Hey, GM Crops Are Great -- If You Like Superweeds, That Is

A new biotech report from the National Research Council, which concluded that genetically engineered crops offer "substantial net environmental and economic benefits compared to conventional crops," might look like a cause for celebration in the halls of companies like Monsanto (MON). Alas, it's not. In fact, it may be just the opposite.

The beefy 318-page report offers a few hopeful nuggets -- farmers who plant genetically modified crops (soybeans, corn, canola and cotton) don't need to till their soil as much, thus reducing the soil erosion and pollution runoff that often results from tilling. And in many instances GM crops produce higher yields for farmers and help them control pests better, thus saving money.

But -- and this is a big but -- the authors warn that the continued rampant use of GM crops that are engineered to be resistant to the chemical herbicide glyphosate (also known as Monsanto's herbicide Roundup) could cause the "evolution of glyphosate-resistant weeds." What they're talking about here is Mother Nature's blowback. It's the overuse of a particular chemical, in this case Roundup, that causes weeds to cleverly evolve to resist it.

In some areas of the country, the attack of the superweeds has already begun. In the south, farmers have responded by dousing their fields with even more glyphosate, which is the agricultural equivalent of treating your hangover with a couple bloody Marys. It's a blunt strategy that may work for a while, but will only breed even stronger weeds later down the road.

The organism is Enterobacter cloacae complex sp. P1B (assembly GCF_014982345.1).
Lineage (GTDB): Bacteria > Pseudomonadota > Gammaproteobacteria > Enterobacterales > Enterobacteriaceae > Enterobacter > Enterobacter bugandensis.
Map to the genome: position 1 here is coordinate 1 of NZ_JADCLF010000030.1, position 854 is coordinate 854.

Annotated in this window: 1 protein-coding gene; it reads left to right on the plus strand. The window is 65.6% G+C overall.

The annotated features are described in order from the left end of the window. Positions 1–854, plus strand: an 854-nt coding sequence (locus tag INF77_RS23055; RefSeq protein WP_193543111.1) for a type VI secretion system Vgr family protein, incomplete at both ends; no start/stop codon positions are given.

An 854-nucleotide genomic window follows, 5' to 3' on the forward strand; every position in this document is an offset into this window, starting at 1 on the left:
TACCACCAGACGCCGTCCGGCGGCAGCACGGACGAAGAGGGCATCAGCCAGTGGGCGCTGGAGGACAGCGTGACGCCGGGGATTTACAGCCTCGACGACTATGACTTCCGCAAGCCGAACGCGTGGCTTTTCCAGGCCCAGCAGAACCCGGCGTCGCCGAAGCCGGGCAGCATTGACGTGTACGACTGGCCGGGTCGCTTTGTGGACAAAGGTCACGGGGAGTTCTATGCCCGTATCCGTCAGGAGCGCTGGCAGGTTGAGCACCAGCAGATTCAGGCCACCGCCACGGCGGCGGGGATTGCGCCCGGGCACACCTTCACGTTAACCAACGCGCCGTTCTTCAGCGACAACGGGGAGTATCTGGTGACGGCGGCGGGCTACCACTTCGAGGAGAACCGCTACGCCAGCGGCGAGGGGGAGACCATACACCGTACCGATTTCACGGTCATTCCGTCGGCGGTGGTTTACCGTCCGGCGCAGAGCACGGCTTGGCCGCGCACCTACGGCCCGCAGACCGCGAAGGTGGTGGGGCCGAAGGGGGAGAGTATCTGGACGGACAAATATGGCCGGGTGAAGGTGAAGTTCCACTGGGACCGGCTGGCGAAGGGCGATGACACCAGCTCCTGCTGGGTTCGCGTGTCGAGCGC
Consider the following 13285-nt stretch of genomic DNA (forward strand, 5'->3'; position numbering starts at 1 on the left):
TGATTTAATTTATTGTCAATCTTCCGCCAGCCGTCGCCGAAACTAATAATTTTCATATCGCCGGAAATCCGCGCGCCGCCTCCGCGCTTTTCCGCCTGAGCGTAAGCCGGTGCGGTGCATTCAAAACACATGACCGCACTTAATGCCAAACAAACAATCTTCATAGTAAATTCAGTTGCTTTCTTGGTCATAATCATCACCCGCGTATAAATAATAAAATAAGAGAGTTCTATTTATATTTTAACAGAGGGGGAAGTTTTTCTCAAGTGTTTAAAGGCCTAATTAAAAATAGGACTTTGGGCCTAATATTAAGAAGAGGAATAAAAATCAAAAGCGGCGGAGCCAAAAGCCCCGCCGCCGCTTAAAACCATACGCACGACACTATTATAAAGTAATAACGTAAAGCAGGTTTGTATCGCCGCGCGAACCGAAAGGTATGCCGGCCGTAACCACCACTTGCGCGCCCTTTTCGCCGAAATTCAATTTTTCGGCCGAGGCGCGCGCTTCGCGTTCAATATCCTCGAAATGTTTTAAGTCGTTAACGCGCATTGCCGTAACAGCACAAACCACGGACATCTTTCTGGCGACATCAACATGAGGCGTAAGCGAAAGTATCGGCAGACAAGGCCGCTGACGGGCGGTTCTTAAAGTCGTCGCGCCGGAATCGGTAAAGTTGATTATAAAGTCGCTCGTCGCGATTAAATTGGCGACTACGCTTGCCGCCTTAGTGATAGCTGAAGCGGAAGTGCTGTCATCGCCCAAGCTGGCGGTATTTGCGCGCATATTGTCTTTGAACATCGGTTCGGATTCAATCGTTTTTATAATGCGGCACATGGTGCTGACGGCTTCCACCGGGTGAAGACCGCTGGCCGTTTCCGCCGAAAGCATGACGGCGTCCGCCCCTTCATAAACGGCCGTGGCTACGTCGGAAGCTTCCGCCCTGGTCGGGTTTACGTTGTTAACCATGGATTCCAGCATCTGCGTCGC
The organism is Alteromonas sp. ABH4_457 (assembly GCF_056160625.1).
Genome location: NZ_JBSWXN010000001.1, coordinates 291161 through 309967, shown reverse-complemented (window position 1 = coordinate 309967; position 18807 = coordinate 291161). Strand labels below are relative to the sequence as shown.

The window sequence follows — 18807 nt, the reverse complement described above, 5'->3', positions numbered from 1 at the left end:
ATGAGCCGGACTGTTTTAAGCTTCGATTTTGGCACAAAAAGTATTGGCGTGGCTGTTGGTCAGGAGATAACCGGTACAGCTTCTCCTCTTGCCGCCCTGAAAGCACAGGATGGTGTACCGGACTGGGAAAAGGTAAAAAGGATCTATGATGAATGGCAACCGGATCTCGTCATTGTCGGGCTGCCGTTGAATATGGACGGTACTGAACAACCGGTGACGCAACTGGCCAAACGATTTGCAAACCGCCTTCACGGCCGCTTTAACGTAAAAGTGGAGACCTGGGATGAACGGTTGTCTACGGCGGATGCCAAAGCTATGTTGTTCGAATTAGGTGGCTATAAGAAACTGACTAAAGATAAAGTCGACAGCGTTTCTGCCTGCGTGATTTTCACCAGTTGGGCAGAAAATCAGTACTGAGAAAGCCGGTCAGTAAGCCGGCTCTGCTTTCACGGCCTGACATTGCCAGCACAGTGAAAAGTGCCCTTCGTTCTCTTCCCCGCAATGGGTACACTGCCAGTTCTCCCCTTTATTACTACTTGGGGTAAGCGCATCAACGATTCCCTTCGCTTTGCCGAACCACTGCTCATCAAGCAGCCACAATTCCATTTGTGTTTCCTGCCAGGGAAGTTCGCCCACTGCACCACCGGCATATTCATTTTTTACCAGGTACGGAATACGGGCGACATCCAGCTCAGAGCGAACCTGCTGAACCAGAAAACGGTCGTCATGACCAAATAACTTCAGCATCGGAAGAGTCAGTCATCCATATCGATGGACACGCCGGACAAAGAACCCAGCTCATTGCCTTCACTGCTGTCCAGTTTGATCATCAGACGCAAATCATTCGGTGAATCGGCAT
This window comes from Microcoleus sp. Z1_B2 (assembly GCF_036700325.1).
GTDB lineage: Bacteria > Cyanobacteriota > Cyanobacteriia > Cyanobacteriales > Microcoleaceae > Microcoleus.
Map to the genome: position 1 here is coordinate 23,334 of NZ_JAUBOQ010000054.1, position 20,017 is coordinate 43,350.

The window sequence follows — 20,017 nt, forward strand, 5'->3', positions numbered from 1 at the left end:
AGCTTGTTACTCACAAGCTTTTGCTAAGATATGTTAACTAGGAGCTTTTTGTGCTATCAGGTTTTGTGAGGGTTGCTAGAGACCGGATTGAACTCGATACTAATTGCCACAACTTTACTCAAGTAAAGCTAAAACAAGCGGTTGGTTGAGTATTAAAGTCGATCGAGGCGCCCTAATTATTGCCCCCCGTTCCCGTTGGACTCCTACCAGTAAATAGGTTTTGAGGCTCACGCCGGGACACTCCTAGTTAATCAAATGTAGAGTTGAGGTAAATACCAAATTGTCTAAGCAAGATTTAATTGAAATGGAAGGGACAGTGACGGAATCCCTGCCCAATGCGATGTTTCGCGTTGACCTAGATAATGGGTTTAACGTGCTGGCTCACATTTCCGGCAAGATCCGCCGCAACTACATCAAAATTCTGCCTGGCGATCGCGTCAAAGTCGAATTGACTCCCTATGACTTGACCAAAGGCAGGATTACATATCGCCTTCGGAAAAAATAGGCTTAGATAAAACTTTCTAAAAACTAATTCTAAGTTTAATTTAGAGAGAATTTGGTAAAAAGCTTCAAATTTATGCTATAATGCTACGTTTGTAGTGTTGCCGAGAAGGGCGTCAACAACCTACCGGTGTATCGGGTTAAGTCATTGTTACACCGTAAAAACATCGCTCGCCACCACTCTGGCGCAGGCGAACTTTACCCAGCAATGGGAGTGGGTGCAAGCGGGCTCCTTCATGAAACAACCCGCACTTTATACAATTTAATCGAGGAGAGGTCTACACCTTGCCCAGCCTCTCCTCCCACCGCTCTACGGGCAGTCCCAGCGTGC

And news of GM farmers dumping more chemicals into the environment isn't exactly a selling point for a technology that already has a few image problems and a few critics who would love nothing more than to see it banned from fields all together. A report from The Organic Center last year found that over the past 13 years farmers in the US applied 318 million more pounds of pesticides as a result of planting GM seeds, largely due to glyphosate-resistant superweeds.

And the problem seems to be one that gets worse over time. In the first three years of GM crops, author Charles Benbrook writes, everything worked as it was supposed to and GM crops needed less pesticides than conventional ones. But in 2000, the trend reversed and it's been downhill ever since. Although a small amount of this huge increase in pesticide use was offset by reduced insecticide use on another so-called Bt variety of GM crops.

The rise of superweeds gives weight to what anti-GMers have been saying -- in some cases screaming -- for years: In the long-term, GM crops don't work and they wreak havoc on the environment.

Monsanto will no doubt cherry pick the various happy findings in the NRC report. The company issued a cheery statement saying the report "affirms what farmers know -- that agricultural biotechnology has delivered substantial environmental and economic benefits." But when you add superweeds to a Justice Department antitrust investigation and a court case that threatens the future of Roundup Ready sugar beets, it's a recipe for troubled times ahead.

Image by Flckr user Rétrofuturs (Hulk4598) / Stéphane Massa-Bidal